The most dramatic and potentially the most important of those new linkages are between the two largest countries in the region, Poland and Ukraine. Last month, Polish President Aleksandr Kwasniewski and his Ukrainian counterpart, Leonid Kuchma, signed a joint declaration intended to overcome the often difficult past relationships of their peoples and lay the foundation for the development of closer economic, political, and security ties.

The product of intensive diplomatic efforts by both sides, this document is one of a series of agreements between Poland and other traditionally East European states, on the one hand, and the Baltic countries and former Soviet republics, on the other. Also likely to have an impact on future developments across this region are the recent rapprochement between Poland and Lithuania and, to an even greater degree, the agreement between Ukraine and Romania defining their common border.

Speaking before the signing of the Polish-Ukrainian declaration, Kwasniewski said that he and his fellow leaders in the area want agreements like the one he and Kuchma signed to have an "effect on the region and on Europe as a whole." Those hopes may well be justified. Accords of precisely the kind signed by Kuchma and Kwasniewski may come to play a larger role in the transformation of both Europe and international relations than even the well-publicized NATO-Russia Founding Act.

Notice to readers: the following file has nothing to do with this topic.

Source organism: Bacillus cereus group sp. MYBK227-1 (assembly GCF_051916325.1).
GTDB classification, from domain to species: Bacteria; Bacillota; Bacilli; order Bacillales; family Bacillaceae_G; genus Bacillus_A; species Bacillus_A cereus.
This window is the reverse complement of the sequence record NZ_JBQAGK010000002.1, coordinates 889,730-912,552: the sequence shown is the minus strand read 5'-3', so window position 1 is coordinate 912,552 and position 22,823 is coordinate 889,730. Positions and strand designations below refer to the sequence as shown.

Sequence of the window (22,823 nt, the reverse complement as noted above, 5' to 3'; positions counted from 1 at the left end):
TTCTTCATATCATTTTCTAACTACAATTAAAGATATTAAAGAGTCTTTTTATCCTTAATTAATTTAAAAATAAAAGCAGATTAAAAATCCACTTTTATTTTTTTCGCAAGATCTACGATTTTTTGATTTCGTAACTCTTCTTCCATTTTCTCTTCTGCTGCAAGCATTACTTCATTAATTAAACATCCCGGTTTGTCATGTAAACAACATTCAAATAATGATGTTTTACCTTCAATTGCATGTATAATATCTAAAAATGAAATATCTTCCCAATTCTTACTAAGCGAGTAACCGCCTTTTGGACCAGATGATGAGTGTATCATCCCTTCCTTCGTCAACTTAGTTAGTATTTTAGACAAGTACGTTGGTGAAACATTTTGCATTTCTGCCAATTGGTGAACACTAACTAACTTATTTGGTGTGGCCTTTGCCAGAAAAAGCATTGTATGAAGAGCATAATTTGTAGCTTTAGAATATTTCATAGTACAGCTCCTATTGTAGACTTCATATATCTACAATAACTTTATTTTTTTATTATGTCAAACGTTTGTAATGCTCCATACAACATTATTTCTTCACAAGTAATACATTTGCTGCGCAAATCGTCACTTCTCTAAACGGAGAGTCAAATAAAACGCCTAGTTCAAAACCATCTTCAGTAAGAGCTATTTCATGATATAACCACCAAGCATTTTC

There are three reasons for this. First, agreements across what was the border between Eastern Europe and the former Soviet Union further reduce the importance of that frontier in the thinking of leaders on either side of that line and in the calculations of leaders in countries further afield. Ukrainian, Moldovan, and Baltic leaders increasingly see themselves as part of Eastern Europe, thus expanding the boundaries of that concept. Moreover, leaders of countries beyond this region increasingly view those countries in that way, thereby reducing the relevance of the boundaries of the former USSR for any current or future purpose--regardless of what some Russian nationalists may say.

Second, such agreements also reduce the possibility of new conflicts between countries and peoples that have frequently been at odds in the past. Poles and Ukrainians, for instance, have often been locked in conflict; their leaders have now pledged that they never will be again. To the extent that they are adhered to, such pledges not only integrate Eastern Europe as an entity in its own right but also transform the meaning of that region for Europe as a whole and the rest of the world. For many people in Western Europe and even further afield, Eastern Europe has been almost a synonym for internal divisions and conflict--except when it has been occupied or dominated by some outside power. With accords like the ones signed between Poland and Ukraine and between Ukraine and Romania, East Europeans are demonstrating that these are misconceptions and that Eastern Europe is ready to take its place in a truly united Europe.

Third, the willingness and ability of countries such as Poland and Ukraine to cooperate sends a strong signal to NATO and the European Union that they are now able to engage in precisely the kind of integrative activities that lie at the basis of both those Western institutions. As a result, those countries who reach such agreements may make themselves stronger candidates for inclusion in those Western bodies.

The U.S. and many European countries have made such cooperation among the countries in the region a test and precondition for their inclusion in Western institutions. On occasion, Eastern Europeans have chafed at those requirements, but the leaders who have sought to meet them are likely to be the beneficiaries